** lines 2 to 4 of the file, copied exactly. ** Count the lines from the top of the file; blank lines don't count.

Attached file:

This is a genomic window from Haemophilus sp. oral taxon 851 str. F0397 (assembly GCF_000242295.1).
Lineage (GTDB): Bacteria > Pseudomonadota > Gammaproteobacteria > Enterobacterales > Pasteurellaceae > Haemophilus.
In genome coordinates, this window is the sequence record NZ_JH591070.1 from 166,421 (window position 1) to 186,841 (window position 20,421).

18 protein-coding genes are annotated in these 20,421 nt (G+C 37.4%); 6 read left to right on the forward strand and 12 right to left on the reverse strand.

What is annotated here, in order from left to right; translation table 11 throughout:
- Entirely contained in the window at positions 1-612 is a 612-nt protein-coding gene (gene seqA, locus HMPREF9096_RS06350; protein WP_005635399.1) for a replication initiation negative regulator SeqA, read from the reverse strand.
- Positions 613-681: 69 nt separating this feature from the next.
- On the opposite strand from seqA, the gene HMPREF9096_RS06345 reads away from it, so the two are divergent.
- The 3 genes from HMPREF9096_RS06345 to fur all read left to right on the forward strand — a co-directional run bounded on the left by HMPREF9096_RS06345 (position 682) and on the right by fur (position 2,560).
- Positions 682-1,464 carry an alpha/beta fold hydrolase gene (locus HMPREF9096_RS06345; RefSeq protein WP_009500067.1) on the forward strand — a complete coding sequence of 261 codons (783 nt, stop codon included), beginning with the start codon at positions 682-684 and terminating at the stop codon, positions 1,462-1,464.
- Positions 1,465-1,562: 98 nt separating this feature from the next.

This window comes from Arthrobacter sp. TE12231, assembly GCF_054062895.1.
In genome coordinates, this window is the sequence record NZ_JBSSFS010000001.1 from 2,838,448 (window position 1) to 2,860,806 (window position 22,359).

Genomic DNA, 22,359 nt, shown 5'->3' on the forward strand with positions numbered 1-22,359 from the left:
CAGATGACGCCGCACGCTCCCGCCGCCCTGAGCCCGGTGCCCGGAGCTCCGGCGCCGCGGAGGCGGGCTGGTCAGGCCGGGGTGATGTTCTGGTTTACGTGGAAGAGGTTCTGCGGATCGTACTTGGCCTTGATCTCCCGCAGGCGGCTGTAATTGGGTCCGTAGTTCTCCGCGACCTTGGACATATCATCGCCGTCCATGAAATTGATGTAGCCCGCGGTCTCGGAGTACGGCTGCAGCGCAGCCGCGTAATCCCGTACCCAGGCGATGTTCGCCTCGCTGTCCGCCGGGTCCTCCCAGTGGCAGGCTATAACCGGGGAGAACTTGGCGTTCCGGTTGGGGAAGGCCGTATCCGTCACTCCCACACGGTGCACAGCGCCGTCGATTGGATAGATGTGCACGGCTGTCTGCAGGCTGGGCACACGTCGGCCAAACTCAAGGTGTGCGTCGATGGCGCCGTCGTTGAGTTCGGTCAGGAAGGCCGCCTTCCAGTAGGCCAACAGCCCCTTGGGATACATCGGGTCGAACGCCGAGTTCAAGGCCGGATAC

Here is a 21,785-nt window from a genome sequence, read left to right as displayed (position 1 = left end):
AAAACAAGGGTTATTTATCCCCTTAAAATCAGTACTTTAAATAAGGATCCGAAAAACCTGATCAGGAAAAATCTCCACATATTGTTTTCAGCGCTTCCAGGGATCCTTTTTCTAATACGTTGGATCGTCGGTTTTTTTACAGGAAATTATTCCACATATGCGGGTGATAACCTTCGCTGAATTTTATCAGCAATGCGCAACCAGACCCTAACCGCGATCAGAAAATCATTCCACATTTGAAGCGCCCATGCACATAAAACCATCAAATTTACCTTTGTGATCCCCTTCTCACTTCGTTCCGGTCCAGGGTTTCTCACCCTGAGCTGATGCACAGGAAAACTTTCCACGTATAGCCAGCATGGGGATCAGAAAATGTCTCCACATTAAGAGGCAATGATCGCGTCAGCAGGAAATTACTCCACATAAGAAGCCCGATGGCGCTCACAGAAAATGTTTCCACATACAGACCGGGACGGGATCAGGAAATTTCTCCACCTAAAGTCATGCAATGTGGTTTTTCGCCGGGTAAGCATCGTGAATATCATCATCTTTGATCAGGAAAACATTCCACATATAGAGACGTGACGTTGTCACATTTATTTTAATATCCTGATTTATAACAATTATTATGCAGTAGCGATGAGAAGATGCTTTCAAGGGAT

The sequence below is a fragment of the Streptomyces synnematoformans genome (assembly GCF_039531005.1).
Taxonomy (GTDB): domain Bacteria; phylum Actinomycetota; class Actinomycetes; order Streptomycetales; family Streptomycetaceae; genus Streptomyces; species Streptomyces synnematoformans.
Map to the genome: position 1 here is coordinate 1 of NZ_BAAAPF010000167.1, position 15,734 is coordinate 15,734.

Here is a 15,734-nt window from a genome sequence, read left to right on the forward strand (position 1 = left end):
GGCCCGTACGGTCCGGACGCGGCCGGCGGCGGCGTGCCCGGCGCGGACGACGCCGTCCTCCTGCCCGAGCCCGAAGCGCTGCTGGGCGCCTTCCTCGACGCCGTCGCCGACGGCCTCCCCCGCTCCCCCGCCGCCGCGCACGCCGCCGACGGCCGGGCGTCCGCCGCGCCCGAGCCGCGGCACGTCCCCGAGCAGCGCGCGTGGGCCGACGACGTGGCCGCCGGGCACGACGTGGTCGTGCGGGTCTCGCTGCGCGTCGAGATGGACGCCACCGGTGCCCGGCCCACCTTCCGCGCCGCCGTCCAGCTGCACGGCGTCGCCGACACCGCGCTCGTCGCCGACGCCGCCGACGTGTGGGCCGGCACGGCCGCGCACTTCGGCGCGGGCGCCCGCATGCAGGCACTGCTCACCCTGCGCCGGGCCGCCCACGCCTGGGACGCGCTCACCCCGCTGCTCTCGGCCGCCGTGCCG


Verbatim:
Lineage (GTDB): Bacteria > Pseudomonadota > Gammaproteobacteria > Enterobacterales > Pasteurellaceae > Haemophilus.
In genome coordinates, this window is the sequence record NZ_JH591070.1 from 166,421 (window position 1) to 186,841 (window position 20,421).

18 protein-coding genes are annotated in these 20,421 nt (G+C 37.4%); 6 read left to right on the forward strand and 12 right to left on the reverse strand.